'Grandmas' in debate: A first-person story told in Taiwan's presidential debate as a rhetorical device and public reactions to its credibility

Ping-Hsuan Wang


This study examines data from a 2016 presidential debate in Taiwan to explore the use of first-person narrative in political discourse as a rhetorical device, and how public reactions to its credibility are influenced by the narrative's context. While previous studies of political debate discourse (e.g. Kuo 2001) investigate, for example, the use of "constructed dialogue" (Tannen 2007), there is a lack of studies focusing on first-person narrative in political debates. Using three-level positioning as outlined by Bamberg (1997), I analyze a narrative featuring a grandma character told by presidential candidate Eric Chu, also comparing it to another candidate James Soong's "grandma narrative." I argue that the context places constraints on the effects of their narratives. Whereas Chu's narrative, a traditional Labovian first-person story, is widely ridiculed with memes for its lack of credibility, Soong's narrative, a habitual narrative, receives little attention.

The analysis shows how Chu's narrative serves his rhetorical purposes and suggests why the public doubts its credibility. At level 1 (characters positioned vis-a-vis one another), Chu presents himself as non-agentive with constructed dialogue, thereby excusing an earlier decision he made – failing to keep his promise to finish his term as a mayor. At level 2 (speaker positioned to audience), he switches from Mandarin to Taiwanese, a local dialect, which can be seen as an appeal to his current audience. At level 3 (identity claims locally instantiated), the grandma character draws on the archetype of elderly women in Taiwanese culture, fundamental to national economic growth, while his description of praying at a temple casts him against the local tradition of religious practices in Taiwan. The study helps fill the knowledge gap regarding first-person narrative in political discourse, while highlighting the context in which political narratives are embedded and contributing to understanding positioning in Taiwanese public discourse.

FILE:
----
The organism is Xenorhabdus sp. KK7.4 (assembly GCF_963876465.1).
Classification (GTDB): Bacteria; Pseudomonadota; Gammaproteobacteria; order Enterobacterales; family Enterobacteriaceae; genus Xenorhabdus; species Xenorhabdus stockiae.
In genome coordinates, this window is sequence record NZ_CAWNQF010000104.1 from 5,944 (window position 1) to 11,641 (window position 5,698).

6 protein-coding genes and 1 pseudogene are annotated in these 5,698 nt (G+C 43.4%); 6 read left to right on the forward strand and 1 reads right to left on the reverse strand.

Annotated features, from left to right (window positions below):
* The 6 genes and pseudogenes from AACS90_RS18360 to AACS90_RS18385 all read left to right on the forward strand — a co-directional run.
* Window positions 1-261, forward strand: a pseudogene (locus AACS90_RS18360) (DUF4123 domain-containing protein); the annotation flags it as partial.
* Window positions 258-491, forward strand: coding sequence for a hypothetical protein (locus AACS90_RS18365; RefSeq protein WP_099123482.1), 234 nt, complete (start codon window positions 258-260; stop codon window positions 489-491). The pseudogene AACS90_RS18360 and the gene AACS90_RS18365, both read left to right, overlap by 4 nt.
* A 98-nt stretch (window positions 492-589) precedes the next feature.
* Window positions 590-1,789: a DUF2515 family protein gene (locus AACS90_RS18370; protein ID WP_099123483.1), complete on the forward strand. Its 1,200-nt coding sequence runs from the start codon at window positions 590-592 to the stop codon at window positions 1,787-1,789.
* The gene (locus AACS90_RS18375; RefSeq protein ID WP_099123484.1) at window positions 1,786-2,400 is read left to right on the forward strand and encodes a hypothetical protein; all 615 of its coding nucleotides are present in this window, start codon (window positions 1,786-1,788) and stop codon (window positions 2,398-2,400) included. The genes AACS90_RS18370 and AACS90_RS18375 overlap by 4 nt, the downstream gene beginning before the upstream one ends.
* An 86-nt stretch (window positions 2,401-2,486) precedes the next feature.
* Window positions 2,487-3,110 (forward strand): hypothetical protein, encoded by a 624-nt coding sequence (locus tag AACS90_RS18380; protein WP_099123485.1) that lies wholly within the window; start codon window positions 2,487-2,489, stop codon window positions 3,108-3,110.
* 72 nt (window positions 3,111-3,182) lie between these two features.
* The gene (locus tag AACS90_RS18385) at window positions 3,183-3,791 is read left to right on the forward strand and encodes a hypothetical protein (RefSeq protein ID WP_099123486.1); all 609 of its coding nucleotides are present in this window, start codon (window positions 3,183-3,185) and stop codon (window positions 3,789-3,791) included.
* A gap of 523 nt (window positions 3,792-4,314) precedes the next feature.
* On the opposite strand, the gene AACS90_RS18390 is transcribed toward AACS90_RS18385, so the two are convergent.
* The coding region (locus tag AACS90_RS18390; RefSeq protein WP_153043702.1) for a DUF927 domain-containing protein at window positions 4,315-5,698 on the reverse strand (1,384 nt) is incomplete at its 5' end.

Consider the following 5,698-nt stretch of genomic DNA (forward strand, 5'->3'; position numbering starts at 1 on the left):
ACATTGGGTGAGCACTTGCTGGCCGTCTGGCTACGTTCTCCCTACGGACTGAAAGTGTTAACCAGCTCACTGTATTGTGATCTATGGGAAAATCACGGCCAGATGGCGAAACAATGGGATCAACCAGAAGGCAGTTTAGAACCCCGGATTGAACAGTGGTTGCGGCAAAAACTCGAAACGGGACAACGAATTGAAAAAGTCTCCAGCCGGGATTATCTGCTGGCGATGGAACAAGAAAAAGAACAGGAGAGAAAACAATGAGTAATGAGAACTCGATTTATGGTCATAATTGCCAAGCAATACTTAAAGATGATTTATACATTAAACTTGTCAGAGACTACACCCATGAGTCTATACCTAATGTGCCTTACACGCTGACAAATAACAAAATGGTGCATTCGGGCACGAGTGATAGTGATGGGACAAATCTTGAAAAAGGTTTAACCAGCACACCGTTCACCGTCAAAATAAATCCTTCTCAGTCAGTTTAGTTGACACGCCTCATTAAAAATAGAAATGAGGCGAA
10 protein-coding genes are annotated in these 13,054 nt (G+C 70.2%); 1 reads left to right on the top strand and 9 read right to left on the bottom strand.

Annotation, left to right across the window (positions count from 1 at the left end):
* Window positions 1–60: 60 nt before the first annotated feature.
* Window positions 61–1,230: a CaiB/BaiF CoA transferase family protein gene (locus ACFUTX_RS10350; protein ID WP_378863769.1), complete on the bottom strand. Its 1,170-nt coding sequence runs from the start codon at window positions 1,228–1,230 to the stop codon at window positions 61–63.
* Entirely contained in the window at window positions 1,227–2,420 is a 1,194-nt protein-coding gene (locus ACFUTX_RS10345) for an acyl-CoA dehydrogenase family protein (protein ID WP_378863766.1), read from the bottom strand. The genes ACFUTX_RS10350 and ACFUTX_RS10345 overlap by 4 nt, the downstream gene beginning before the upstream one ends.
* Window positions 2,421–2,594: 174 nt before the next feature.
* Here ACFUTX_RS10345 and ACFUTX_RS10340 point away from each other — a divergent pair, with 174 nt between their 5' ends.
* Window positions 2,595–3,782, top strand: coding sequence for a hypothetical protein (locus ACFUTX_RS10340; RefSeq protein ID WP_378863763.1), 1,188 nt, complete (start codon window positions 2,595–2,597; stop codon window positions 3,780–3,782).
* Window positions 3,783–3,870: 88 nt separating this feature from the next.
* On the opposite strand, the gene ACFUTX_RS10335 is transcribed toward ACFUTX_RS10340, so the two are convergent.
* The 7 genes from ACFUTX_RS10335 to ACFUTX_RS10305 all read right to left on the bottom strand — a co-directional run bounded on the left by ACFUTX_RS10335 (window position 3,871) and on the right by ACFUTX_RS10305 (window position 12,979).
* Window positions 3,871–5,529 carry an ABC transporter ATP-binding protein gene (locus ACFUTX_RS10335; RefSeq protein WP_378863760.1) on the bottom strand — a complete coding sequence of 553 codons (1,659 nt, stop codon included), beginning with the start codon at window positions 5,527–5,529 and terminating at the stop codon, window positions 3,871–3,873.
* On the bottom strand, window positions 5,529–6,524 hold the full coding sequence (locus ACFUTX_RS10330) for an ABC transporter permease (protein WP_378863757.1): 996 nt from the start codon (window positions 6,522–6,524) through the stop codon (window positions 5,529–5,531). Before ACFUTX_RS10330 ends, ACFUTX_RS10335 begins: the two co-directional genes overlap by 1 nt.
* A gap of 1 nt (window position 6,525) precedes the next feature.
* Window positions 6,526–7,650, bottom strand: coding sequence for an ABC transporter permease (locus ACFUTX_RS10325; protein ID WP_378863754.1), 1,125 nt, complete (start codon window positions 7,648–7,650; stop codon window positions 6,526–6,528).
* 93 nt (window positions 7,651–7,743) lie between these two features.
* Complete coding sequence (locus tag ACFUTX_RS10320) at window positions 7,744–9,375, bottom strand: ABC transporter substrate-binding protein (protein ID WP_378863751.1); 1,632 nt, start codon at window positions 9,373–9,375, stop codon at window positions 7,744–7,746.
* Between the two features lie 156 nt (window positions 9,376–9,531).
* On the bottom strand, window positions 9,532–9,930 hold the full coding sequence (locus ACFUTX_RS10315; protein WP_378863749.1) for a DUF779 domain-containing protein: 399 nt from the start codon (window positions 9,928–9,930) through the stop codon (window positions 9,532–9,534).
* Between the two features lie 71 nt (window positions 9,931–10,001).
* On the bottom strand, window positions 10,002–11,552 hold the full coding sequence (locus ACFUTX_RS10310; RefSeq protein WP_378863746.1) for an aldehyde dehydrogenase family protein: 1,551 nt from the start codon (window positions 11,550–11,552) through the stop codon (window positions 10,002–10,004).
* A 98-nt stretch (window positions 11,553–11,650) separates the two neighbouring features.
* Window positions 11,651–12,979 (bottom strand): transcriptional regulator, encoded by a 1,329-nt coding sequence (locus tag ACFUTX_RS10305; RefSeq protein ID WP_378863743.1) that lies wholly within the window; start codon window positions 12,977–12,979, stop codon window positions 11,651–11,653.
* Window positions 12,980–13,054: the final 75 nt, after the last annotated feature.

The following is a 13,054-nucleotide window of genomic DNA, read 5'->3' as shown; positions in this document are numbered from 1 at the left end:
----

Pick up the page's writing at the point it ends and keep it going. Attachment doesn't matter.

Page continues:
narrative analysis; three levels of positioning; political discourse; presidential debate; Taiwan; credibility

Full Text:


DOI: https://doi.org/10.3765/plsa.v2i0.4057

Copyright (c) 2017 Ping-Hsuan Wang

Creative Commons License
This work is licensed under a Creative Commons Attribution 4.0 International License.

Donate to the Open-Access Fund of the LSA

Linguistic Society of America

Advancing the Scientific Study of Language since 1924

ISSN (online): 2473-8689

This publication is made available for free to readers and with no charge to authors thanks in part to your continuing LSA membership and your donations to the open access fund.